The ridge created by denim material can be 1/8 inch thick. Bad for all humans with crotchal zones, M or F. The nylon seam is almost flat. These pants also have pockets. I carry water (typically a recycled gatorade bottle, I use these for months) in the back butt pocket. Any other pocket and it joggles around. But in a [deep enough] back pocket it rides quietly.

Men’s swimming trunks also have that mesh liner. So if I have to, I can take off the drenched b*ke shorts and just wear the bathing suit. Nylon dries quickly too. This is good for when I’m riding to someplace I’ll stay for a while.

Cant do much about your clicking left knee. …Try using your right knee. Oh, one footing is doable on a 29er. Many positive comments from Muggles will result. I like U-Turn’s advice.

I agree with earlier comments re: shifting foot position. Its a little tougher with pins, but you’ll get good at it. You’ll need the pins on XCountry excursions. Don’t switch.

Enjoy new toy.

Thanks for those comments.
I’m off to get a new wooden leg now and practice moving my foot later.


Differnt shorts sound like a good bet. I’m really picky when i buy cycle shorts and look at the pad first, then the price, then the style. Some of mine are “womens” some are “mens” I don’t think the manufacturers have given any thought to the pad design in some so called womens shorts, they just make the legs shorter - as if we more mature women want to expose MORE of our upper legs! - and the waists sizes smaller.
Edingburgh bicycle co-op do a good line in mail order if your LBS is rubbish, I have some of their 3/4 length cycle tights and thier great. Also it was no problem to return a pair of shorts that were not quite as the web spec described ( the pad had a seem in the wrong place) and get a promt refund.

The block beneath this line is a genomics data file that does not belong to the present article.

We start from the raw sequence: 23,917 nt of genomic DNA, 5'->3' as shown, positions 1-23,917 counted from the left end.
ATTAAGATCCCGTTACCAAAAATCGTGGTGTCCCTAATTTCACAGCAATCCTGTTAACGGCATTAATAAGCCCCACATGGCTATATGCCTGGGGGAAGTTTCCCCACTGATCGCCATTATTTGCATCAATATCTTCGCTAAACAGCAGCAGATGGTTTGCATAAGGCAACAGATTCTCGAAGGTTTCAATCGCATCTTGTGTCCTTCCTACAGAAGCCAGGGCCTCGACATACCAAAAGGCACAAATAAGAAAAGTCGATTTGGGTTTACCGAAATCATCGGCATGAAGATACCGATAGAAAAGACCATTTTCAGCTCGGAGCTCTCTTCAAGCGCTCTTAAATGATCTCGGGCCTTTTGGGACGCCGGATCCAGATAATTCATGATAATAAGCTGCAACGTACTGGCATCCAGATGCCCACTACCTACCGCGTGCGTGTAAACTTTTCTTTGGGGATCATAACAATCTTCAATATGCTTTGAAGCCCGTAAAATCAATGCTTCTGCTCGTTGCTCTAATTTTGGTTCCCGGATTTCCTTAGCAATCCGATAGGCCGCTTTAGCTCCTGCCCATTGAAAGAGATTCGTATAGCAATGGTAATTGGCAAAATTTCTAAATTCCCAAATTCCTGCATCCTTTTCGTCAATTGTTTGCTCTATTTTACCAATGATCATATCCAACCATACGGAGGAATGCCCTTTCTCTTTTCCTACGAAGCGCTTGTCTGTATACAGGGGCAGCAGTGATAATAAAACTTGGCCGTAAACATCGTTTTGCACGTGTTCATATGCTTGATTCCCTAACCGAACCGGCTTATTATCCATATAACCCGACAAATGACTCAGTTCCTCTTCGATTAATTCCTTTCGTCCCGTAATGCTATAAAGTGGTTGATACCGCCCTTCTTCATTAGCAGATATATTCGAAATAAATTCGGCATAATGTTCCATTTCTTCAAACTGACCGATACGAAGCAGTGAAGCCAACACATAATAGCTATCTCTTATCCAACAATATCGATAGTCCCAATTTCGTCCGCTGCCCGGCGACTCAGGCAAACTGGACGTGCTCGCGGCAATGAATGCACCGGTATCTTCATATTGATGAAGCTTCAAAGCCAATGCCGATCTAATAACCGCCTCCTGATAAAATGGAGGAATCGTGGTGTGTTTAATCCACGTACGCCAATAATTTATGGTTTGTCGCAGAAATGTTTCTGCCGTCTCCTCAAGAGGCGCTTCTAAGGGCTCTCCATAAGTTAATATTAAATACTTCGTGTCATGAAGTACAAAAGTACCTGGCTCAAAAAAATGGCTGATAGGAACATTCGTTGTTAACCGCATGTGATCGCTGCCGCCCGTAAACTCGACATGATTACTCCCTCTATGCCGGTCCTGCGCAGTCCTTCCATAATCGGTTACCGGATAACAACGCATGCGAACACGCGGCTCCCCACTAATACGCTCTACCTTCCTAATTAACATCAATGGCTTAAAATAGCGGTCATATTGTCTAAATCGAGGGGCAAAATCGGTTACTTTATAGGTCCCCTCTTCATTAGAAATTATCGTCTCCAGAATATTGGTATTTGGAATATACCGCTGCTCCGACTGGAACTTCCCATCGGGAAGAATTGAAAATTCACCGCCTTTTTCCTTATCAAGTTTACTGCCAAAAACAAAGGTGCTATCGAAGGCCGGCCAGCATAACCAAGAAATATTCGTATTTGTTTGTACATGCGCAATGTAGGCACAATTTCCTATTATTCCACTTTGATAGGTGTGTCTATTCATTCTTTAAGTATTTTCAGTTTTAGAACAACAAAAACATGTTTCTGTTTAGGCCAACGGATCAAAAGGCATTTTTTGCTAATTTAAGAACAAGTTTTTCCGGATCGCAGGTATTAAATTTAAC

29ering since 2002

Thanks for those comments Sarah. I have bought a couple of other styles to try. One particular style seems to be much more comfortable. Never thought of looking at men’s though, I just assumed that women’s would be better shaped for women. I also find it hard to get women’s shorts big enough. They seem to thing that only teeny tiny women want to cycle.
Oh well.


Re: 1st outing on my 29er

I had a similar problem when I first started riding Muni. My knee didn’t click but it would hurt. I originally thought that I was going to have to give up unicycling.

When I would free mount, wherever my foot ended up on the pedal, it would stay in that position. Sometimes it wasn’t as straight as it should have been and would stress my knee on every pedal stroke. After a few weeks of knee pain I, realized what was happening and was able to relax and lighten up my “grip” on the pedal. Doing so allowed my foot to adjust to the correct position. Pain went away almost immediately

What kind of shoes are you using?

I am finding that I am going to have to invest in a pair of shoes more suited to spiked pedals. I normally use lightweight hill walking shoes, but they have quite an aggressive sole, and repositioning the foot on the pedal is really hard. If I had a sole with out the heavy grips, then I would be able to reposition my foot, without the worry of it coming off the pedal.


I wear flat soled tennis-style trainers. The soles are soft enough that the pedal pins grip, but smooth enough that I can easily reposition my feet when necessary.